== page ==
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This is History: The Emancipation of 1927

By James McGill

The Emancipation Celebration of 1927

(Thomaston times 1927)

The Emancipation Celebration of 1927 was moved and celebrated in the rival communities of Lincoln Park and Harps Grove opposite side of town from the Central Railroad the usual place.

On the 28th of May 1927, P. J. Smith and J. T. Green for and in consideration of the sum of One $1 in hand paid and other valuable consideration, at or before the sealing and delivery of these presents, the receipt whereof is hereby acknowledged, have granted, bargained, sold, aliened, conveyed and confirmed and by these presents do grant, barging, sell, alien, convey and confirmed unto the said J. W. Starling, U. S. Green, G.W. Green, Jr. W. M. Walker, and M. O. Green of the county of Upson, and J. T. Parker, J. W. Adams and S. M. Adams Trustees of Lincoln Park and their successors.

Property same to be used for school, playgrounds, swimming pool, and churches. When there is no longer used for such purpose, to revert back to the grantors, herein and heirs at law.) (Recorded in Deeds Book, pages 685-689).

Emancipation Association (Thomaston Times May 4, 1928)

The biggest and best Emancipation Day Exercises will be held on May 29th, 1928, by the Lincoln Park and Thomaston Emancipation Association. These exercises will be held on our own grounds, a fact in itself that we feel proud of. We feel very proud of the success we made last year, it being our first effort on these grounds.

Everything was peaceful and everybody had a good time. That what we all want and that what we must have. Everybody invited; everybody come and let have the best gathering we have ever had. Plenty Barbecue, good eats, and refreshments; Plenty of Music and Oratory, so come early.

Monroe Green Lincoln Park Mayor May 29, 1928 Emancipation Celebration (Thomaston Times June 1928)

The 29th of May, Emancipation Day, was duly celebrated in Thomaston by the color people of this city and section. A large number of Negroes from Upson and adjoining counties came to the city for the day which was spent mainly in wandering around and greeting friends and acquaintance or in riding to the parks in taxis.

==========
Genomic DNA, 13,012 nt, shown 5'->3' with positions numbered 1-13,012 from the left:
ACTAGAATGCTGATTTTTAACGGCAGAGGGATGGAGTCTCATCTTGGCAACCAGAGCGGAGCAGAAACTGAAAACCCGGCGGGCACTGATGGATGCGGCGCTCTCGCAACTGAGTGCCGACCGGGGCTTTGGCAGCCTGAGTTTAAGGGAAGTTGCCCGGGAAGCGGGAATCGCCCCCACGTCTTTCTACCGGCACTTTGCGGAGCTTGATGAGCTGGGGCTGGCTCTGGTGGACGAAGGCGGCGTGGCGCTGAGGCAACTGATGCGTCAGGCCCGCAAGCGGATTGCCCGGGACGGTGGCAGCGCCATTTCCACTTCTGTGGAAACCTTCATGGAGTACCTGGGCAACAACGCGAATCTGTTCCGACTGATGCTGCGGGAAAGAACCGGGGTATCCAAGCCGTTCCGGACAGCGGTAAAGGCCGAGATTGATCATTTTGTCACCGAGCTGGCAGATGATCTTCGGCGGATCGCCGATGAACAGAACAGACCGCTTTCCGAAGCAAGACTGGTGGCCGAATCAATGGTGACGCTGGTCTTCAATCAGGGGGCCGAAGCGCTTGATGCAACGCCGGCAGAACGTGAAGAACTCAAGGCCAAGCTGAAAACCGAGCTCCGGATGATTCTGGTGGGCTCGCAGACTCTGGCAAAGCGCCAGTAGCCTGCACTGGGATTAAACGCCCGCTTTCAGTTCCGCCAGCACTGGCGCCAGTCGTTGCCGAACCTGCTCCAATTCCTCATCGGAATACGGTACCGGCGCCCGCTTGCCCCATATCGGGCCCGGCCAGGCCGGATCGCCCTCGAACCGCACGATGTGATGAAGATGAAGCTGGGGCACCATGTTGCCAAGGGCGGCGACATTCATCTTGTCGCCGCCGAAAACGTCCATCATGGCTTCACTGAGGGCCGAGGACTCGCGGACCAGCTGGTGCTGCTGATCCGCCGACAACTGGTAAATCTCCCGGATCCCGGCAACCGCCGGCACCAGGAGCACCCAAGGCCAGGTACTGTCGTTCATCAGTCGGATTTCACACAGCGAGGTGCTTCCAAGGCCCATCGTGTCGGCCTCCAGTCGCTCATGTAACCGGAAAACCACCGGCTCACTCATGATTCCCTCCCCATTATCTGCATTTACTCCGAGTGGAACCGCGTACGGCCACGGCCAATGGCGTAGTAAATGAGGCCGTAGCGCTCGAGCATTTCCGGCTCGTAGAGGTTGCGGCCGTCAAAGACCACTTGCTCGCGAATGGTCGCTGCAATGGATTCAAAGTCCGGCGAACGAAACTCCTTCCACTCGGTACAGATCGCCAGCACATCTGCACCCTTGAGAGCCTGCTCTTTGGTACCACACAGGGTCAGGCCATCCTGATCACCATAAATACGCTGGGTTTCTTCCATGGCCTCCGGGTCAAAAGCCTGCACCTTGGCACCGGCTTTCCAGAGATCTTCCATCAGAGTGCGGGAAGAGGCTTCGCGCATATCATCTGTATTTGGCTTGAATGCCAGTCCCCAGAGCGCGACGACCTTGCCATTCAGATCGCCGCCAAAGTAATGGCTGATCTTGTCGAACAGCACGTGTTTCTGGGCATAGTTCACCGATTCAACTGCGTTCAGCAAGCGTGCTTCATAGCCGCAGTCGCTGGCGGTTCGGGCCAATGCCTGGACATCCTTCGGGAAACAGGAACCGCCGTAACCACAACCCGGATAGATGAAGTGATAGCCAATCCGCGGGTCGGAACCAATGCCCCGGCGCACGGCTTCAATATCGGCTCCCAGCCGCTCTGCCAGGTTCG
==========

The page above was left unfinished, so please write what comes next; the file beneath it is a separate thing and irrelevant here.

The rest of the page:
Exercises were held in the rival communities, Lincoln Park and harps Grove, on the opposite sides of the city, which kept the crowd petty well distributed. The crowd was orderly and very little during the day. Only a few arrests were made and the behavior was good considering the number of Negroes here.

Consolidation of Emancipation Celebration (The Thomaston Times May 1958)

The Thomaston Time May 1958 stated that weeks of planning by Negroes of this community climaxed Friday with the annual Twenty-Ninth observance of Emancipation Day. The annual observance of Emancipation was completed with a parade and speaking. It was said to be on a broader scale in Thomaston than at any other point in the nation.

A parade through the main business section at 12 o’clock noon Friday was formed at the Speaking Ground in Lincoln Park and then moved to North Bethel Street. Arlie Zorn, president of the Emancipation Day celebration, said “some of the floats met on North Bethel and the rest assembled at the Speaking Ground.”

After assembling the units were moved to North Bethel for the beginning section of the town, and out Green Street for the return to Lincoln Park.

The presiding Bishop of The A. M. E. Church in Georgia, Rev. W.R. Wilkes was the principal speaker. At least two Negro bands-Drake High School Band and Booker High Band of Barnesville-were in the parade and performed 1:00 p.m. in Lincoln Park. Monroe G. Worthy acted as master of ceremonies at the Lincoln Park Program. The Negroes of the community surprised Arlie Zorn, In June 1958, with a trophy recognition of 22 years of service as chairman of the Emancipation Day program in Thomaston.

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